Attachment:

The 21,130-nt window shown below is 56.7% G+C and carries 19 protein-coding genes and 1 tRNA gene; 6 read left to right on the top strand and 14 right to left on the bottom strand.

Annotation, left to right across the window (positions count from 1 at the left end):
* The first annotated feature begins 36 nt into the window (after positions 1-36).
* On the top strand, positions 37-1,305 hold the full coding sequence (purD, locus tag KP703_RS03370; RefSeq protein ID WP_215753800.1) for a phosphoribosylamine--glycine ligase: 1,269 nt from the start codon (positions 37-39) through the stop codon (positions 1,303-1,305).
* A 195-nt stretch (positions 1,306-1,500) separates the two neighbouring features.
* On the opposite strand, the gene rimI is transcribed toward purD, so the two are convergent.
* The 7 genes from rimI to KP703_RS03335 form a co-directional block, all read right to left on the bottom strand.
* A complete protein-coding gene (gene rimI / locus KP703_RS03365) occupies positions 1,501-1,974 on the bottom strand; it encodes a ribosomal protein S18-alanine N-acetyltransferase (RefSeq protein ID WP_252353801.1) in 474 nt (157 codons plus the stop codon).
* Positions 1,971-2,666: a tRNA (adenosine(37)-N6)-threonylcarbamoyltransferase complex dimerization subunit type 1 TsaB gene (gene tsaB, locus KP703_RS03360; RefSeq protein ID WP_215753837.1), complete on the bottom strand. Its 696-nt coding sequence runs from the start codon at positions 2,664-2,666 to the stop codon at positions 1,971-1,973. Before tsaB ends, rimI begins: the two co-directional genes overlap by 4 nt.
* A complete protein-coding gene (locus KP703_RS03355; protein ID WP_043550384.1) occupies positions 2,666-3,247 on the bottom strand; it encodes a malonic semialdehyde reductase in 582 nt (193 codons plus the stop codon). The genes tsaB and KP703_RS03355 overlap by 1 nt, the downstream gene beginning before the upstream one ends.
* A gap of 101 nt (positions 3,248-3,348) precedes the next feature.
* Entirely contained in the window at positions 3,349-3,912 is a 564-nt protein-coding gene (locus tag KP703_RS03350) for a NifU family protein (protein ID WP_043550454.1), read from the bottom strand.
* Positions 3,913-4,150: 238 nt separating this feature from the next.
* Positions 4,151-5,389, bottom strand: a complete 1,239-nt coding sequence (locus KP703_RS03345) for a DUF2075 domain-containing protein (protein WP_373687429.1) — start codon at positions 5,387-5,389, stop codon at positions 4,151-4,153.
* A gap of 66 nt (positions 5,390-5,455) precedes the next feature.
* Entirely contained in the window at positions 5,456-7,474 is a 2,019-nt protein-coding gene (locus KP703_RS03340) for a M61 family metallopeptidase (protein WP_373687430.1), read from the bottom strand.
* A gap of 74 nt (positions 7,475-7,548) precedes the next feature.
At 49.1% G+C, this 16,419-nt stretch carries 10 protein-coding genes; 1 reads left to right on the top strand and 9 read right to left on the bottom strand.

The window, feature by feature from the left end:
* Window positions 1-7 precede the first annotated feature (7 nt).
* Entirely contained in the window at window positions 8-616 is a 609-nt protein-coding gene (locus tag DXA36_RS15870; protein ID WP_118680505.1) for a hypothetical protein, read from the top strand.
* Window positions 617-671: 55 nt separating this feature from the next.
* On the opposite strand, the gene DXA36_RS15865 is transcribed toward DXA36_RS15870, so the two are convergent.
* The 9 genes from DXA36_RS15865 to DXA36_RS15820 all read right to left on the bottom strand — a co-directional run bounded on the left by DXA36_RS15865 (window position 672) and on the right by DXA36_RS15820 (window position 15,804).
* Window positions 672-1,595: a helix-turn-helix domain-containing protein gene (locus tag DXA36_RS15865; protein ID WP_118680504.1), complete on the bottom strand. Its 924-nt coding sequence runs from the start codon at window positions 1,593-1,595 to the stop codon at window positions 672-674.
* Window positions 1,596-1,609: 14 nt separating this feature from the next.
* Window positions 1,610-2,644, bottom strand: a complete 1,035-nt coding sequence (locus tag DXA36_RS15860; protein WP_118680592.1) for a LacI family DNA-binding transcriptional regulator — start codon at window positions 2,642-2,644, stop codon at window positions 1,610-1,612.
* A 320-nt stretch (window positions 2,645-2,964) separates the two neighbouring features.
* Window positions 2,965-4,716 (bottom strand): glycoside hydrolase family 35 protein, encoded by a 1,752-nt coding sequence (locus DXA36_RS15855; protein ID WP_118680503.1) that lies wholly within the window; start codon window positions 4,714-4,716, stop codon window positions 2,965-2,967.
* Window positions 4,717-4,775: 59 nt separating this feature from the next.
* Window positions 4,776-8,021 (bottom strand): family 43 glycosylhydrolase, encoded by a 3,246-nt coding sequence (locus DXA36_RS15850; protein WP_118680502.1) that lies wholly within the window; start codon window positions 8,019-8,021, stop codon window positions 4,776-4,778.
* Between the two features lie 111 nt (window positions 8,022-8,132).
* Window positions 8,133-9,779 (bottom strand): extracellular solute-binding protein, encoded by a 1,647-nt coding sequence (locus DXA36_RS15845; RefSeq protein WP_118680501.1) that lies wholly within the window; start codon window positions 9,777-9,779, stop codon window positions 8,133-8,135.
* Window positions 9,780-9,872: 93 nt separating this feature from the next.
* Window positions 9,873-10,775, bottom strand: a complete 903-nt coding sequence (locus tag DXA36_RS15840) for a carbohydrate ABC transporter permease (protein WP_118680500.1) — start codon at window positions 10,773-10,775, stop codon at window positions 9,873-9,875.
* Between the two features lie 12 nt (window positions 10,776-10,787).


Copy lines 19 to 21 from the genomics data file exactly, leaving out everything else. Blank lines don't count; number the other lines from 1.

The window, feature by feature from the left end:
* Window positions 1-7 precede the first annotated feature (7 nt).
* Entirely contained in the window at window positions 8-616 is a 609-nt protein-coding gene (locus tag DXA36_RS15870; protein ID WP_118680505.1) for a hypothetical protein, read from the top strand.